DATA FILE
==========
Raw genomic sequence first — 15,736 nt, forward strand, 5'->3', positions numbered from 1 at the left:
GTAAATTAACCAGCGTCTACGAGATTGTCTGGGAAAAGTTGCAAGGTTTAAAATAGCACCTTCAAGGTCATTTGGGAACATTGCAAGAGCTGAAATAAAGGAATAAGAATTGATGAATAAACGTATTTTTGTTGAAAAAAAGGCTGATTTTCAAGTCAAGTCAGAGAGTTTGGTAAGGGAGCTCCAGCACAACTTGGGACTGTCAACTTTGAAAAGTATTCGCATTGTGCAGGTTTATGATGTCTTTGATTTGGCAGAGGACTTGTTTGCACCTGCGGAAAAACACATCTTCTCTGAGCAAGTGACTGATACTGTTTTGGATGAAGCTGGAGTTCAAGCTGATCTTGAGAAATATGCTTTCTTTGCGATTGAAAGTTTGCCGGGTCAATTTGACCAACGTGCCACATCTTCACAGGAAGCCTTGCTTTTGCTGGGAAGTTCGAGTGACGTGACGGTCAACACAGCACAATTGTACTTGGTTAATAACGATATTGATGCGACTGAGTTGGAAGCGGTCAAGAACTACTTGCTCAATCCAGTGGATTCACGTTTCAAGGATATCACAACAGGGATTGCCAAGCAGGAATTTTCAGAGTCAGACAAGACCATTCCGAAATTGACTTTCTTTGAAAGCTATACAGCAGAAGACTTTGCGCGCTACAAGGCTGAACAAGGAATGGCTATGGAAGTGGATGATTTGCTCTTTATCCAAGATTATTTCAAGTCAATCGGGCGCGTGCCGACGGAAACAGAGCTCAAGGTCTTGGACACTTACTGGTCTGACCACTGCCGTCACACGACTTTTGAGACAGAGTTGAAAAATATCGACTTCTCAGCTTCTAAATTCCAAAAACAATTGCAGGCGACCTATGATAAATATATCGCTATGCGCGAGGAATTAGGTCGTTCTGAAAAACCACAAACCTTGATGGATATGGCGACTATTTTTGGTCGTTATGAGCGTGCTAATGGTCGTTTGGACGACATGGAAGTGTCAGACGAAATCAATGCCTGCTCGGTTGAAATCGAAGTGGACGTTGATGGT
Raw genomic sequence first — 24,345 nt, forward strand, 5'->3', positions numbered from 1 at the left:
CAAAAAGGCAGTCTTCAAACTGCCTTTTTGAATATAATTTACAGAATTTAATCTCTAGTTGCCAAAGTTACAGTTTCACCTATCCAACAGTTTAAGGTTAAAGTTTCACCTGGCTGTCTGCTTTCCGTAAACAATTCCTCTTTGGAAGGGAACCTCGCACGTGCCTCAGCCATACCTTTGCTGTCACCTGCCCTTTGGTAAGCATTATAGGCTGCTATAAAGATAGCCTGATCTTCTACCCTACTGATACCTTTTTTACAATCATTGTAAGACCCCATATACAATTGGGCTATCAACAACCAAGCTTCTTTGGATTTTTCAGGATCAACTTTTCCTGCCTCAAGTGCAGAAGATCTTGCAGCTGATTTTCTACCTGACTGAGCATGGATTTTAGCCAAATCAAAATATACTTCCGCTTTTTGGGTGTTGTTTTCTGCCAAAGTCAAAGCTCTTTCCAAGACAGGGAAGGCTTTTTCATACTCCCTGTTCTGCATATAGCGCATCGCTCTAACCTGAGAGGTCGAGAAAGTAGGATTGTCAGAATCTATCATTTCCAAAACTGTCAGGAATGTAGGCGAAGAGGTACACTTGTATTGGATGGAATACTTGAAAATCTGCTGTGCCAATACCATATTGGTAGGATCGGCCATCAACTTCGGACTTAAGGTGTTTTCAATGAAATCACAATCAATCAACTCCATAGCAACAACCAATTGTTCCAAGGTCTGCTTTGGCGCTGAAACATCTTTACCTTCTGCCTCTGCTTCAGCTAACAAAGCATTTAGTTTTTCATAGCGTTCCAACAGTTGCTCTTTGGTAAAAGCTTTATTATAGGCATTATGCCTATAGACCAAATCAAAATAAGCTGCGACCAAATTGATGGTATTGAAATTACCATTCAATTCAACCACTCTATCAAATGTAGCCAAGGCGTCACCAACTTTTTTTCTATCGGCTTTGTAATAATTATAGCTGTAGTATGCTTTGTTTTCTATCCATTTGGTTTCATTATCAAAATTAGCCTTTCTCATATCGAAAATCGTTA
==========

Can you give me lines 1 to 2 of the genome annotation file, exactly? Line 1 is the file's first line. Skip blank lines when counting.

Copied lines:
Raw genomic sequence first — 15,736 nt, forward strand, 5'->3', positions numbered from 1 at the left:
GTAAATTAACCAGCGTCTACGAGATTGTCTGGGAAAAGTTGCAAGGTTTAAAATAGCACCTTCAAGGTCATTTGGGAACATTGCAAGAGCTGAAATAAAGGAATAAGAATTGATGAATAAACGTATTTTTGTTGAAAAAAAGGCTGATTTTCAAGTCAAGTCAGAGAGTTTGGTAAGGGAGCTCCAGCACAACTTGGGACTGTCAACTTTGAAAAGTATTCGCATTGTGCAGGTTTATGATGTCTTTGATTTGGCAGAGGACTTGTTTGCACCTGCGGAAAAACACATCTTCTCTGAGCAAGTGACTGATACTGTTTTGGATGAAGCTGGAGTTCAAGCTGATCTTGAGAAATATGCTTTCTTTGCGATTGAAAGTTTGCCGGGTCAATTTGACCAACGTGCCACATCTTCACAGGAAGCCTTGCTTTTGCTGGGAAGTTCGAGTGACGTGACGGTCAACACAGCACAATTGTACTTGGTTAATAACGATATTGATGCGACTGAGTTGGAAGCGGTCAAGAACTACTTGCTCAATCCAGTGGATTCACGTTTCAAGGATATCACAACAGGGATTGCCAAGCAGGAATTTTCAGAGTCAGACAAGACCATTCCGAAATTGACTTTCTTTGAAAGCTATACAGCAGAAGACTTTGCGCGCTACAAGGCTGAACAAGGAATGGCTATGGAAGTGGATGATTTGCTCTTTATCCAAGATTATTTCAAGTCAATCGGGCGCGTGCCGACGGAAACAGAGCTCAAGGTCTTGGACACTTACTGGTCTGACCACTGCCGTCACACGACTTTTGAGACAGAGTTGAAAAATATCGACTTCTCAGCTTCTAAATTCCAAAAACAATTGCAGGCGACCTATGATAAATATATCGCTATGCGCGAGGAATTAGGTCGTTCTGAAAAACCACAAACCTTGATGGATATGGCGACTATTTTTGGTCGTTATGAGCGTGCTAATGGTCGTTTGGACGACATGGAAGTGTCAGACGAAATCAATGCCTGCTCGGTTGAAATCGAAGTGGACGTTGATGGT